And whether a Black man experiences police brutality while riding unstrapped in the back of a police van in Baltimore or while waiting outside the Grand Hyatt New York, the brutality he experiences is wrong and we need to collectively express sympathy and outrage.
White complacency ignores the reality of police brutality as a construct of a society built on white supremacy, and simply assumes that individual members of police departments are to blame. White complacency expresses momentary upset at violence against Black people before changing the channel and taking a sip of wine. White complacency fails to fully comprehend the racism, which is personified by unspeakable violence against Black people.
White complacency means that Selective Sympathy is occasionally overtly expressed. But if we are to exhibit true and genuine emotions towards these examples of brutality, then these emotions should appear across all instances without discrimination.
In their Facebook posts conveying their outrage, many of my friends and acquaintances focused on the rough handling of Blake, rather than honing in on the fact that Blake was handled this way because of his Black identity — a few brave souls did call the treatment of Blake “racist.”
Yes, his arrest clearly arose out of racism, but what are you going to do about it? Are you going to demand changes to the current system of law enforcement or simply accept that this is the way things are? What about the countless other Black men who have been victims of racism at the hands of police? Where is your support for them? Why didn’t you update your status when Sam DuBose had his head blown off by a police officer? Where was your outrage at the murder of Natasha McKenna after “police officers promised they wouldn’t kill her?”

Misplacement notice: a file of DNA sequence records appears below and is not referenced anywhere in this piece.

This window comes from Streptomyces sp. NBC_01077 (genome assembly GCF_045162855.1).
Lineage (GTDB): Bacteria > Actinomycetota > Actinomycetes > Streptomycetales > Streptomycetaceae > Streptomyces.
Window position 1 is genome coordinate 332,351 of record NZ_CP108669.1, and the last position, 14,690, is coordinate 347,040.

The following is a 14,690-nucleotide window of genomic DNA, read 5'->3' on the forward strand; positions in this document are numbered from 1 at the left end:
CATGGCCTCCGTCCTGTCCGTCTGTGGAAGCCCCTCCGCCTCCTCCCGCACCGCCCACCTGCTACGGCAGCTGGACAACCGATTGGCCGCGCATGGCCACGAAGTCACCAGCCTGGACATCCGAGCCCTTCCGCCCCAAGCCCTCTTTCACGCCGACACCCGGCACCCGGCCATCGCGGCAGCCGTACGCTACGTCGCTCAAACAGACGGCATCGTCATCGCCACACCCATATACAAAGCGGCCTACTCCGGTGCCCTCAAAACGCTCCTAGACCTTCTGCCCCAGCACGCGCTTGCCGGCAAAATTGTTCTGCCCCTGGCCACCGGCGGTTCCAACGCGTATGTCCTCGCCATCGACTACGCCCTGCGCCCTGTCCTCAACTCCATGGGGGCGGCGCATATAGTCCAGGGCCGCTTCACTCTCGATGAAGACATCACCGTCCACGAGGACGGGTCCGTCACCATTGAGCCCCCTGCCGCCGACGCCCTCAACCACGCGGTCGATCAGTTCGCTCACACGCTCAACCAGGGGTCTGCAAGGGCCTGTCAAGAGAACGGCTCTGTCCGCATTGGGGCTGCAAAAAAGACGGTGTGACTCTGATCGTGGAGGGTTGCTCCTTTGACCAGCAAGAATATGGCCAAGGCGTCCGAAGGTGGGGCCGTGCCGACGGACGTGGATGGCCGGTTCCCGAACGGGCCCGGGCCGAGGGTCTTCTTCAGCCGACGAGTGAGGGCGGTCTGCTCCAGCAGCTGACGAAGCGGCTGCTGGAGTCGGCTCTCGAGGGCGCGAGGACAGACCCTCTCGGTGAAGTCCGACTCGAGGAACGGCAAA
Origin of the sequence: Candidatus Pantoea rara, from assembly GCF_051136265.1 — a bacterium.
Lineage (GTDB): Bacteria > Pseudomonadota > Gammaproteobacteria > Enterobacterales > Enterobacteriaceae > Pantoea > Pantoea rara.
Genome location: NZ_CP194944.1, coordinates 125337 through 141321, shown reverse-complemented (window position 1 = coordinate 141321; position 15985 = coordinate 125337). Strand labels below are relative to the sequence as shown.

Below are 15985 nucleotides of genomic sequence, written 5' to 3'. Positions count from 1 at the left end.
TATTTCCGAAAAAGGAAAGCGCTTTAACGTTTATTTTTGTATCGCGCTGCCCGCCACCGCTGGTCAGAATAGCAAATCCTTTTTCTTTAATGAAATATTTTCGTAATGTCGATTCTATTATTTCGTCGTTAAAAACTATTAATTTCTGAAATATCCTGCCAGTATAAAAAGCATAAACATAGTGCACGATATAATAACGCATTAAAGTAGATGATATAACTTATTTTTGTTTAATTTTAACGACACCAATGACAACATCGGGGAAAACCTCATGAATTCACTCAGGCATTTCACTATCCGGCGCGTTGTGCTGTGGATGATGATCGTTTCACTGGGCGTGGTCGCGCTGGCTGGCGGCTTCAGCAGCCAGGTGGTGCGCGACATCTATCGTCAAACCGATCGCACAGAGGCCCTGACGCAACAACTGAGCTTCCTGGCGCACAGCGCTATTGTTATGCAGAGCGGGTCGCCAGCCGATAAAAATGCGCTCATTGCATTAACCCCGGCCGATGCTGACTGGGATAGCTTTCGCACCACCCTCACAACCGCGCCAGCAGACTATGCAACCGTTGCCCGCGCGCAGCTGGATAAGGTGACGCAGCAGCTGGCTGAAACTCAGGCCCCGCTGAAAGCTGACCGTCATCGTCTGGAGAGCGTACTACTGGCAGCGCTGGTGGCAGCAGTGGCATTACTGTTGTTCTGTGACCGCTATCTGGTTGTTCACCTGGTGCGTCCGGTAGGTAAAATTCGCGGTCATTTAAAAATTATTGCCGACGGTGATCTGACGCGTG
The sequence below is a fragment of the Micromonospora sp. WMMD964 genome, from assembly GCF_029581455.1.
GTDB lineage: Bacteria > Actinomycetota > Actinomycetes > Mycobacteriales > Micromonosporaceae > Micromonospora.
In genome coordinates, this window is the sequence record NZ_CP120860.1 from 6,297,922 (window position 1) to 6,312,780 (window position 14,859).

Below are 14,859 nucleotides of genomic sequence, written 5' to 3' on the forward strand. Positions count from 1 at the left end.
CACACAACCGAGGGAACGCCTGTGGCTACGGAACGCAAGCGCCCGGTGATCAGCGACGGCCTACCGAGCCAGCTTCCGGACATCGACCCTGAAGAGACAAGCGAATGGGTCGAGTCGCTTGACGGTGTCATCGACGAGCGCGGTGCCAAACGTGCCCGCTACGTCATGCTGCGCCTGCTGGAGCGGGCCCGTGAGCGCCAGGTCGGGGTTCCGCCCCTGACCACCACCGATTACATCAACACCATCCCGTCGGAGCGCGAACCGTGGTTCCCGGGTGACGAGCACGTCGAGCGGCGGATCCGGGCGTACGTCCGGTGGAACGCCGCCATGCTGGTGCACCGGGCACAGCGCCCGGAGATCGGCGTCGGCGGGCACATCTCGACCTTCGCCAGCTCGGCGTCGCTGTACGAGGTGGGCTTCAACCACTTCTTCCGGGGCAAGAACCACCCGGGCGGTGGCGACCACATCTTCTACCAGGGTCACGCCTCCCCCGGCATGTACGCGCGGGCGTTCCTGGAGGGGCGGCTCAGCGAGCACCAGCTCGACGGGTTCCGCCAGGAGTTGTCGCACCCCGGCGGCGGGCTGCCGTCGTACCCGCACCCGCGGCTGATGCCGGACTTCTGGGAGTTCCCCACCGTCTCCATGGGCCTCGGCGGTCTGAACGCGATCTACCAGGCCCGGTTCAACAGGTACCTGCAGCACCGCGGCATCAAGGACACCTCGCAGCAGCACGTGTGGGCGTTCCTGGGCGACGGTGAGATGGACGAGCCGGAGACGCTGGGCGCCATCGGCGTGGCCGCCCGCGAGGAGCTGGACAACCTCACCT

Many of the Black men who have been victims of police brutality are more vulnerable than Blake, they don’t have the social status to bring media attention to the brutality they’ve experienced. Often, these men are permanently silenced because they’re killed.
Blake is fully aware that there are many victims, who like him, deserve an apology. Speaking in the New York Times he stated that:
“I think there needs to be a public apology to all of them, all of those people who don’t have the same stature I have.”
Through hard work and determination, Blake has become a respected Black professional, but his social status in society doesn’t leave him exempt from police brutality. Just because “You’ve made it in life,” it doesn’t give you an automatic pass. In a world where the police are allowed to run amok, no one with Black skin is safe.
Yes folks, in 2015 you can be a retired tennis player and standing outside a hotel with your shirt neatly tucked in your pants, and still be floored by a police officer. The key difference is that as a Black professional man you are rewarded with the opportunity to tell your story. In this instance, as stated by Ta-Nehisi Coates on Twitter, “They messed with the wrong Black man.”
And while I was horrified and disgusted at the way Blake was arrested, I was relieved that he lived to tell the tale, when so many other Black men don’t.